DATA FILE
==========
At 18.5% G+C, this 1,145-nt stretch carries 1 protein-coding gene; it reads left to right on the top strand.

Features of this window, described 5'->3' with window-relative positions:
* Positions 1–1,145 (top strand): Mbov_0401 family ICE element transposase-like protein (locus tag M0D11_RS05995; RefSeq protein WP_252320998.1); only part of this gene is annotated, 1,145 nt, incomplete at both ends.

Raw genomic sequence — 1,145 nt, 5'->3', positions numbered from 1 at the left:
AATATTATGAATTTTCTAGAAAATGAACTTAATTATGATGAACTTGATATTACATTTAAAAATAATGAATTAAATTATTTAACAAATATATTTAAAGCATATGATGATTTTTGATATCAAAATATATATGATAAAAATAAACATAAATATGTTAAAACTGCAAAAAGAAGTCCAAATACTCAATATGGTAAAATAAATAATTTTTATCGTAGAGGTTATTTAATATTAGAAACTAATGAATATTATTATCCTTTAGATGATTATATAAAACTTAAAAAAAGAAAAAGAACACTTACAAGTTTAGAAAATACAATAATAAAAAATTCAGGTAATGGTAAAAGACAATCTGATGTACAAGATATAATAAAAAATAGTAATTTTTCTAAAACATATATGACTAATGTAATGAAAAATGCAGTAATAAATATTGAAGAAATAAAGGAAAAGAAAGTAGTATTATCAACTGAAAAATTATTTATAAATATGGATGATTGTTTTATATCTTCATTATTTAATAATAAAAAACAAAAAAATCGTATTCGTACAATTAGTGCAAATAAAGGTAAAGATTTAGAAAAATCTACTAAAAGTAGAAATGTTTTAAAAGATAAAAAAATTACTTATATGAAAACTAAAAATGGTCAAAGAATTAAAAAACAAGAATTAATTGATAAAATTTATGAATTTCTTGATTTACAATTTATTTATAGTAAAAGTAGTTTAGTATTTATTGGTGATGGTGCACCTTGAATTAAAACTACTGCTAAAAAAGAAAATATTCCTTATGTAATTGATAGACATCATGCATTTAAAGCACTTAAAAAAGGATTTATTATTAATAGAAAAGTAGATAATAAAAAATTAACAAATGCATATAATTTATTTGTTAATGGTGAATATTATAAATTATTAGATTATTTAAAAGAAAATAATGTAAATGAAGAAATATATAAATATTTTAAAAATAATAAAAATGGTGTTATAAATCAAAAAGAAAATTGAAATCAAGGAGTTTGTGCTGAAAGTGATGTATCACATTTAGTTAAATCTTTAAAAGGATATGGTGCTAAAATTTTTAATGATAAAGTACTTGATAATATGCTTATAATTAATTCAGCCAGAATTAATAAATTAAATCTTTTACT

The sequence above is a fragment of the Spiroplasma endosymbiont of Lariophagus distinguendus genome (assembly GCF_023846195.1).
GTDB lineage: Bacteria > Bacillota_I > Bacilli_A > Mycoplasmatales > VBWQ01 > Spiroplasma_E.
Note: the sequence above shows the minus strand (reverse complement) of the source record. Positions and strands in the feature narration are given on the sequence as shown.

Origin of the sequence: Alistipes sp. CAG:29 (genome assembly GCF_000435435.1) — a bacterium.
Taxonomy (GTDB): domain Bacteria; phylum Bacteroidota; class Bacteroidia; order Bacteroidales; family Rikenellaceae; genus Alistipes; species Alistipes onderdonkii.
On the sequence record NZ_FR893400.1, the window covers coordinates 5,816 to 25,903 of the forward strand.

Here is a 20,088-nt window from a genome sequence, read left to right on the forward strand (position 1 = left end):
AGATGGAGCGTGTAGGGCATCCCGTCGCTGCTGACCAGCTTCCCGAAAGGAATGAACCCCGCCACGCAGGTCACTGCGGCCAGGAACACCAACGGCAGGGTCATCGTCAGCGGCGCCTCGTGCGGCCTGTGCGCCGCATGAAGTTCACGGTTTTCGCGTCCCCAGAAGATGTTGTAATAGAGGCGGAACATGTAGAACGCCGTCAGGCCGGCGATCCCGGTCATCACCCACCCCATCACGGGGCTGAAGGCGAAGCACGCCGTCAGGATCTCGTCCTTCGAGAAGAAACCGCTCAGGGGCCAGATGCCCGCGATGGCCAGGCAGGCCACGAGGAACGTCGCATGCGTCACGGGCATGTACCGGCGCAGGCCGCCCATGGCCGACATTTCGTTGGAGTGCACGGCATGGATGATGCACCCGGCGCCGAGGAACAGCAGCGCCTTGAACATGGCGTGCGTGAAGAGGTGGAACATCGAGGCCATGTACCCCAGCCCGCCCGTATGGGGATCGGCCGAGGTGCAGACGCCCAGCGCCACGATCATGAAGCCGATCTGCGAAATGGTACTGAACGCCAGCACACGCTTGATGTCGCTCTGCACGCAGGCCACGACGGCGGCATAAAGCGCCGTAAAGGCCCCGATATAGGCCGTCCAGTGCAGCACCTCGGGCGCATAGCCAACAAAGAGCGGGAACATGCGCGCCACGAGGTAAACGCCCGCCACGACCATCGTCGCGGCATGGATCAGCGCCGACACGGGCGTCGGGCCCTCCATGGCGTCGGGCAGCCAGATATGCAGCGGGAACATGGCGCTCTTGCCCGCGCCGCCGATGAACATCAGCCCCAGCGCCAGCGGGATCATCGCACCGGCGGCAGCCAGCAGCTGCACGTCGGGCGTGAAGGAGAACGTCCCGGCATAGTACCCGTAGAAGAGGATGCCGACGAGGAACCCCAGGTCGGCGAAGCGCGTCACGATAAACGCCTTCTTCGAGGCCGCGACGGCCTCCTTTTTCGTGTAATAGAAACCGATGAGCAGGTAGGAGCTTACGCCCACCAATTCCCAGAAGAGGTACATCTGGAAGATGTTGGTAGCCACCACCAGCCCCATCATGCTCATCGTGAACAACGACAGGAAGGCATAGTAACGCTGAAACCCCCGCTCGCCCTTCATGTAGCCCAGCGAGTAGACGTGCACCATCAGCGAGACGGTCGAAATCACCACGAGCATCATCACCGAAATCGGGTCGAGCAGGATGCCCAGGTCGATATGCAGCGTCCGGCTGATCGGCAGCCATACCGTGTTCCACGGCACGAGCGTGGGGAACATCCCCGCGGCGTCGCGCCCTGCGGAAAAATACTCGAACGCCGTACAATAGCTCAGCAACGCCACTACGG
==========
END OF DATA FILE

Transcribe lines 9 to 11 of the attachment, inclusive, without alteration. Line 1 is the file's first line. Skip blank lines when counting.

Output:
Origin of the sequence: Alistipes sp. CAG:29 (genome assembly GCF_000435435.1) — a bacterium.
Taxonomy (GTDB): domain Bacteria; phylum Bacteroidota; class Bacteroidia; order Bacteroidales; family Rikenellaceae; genus Alistipes; species Alistipes onderdonkii.
On the sequence record NZ_FR893400.1, the window covers coordinates 5,816 to 25,903 of the forward strand.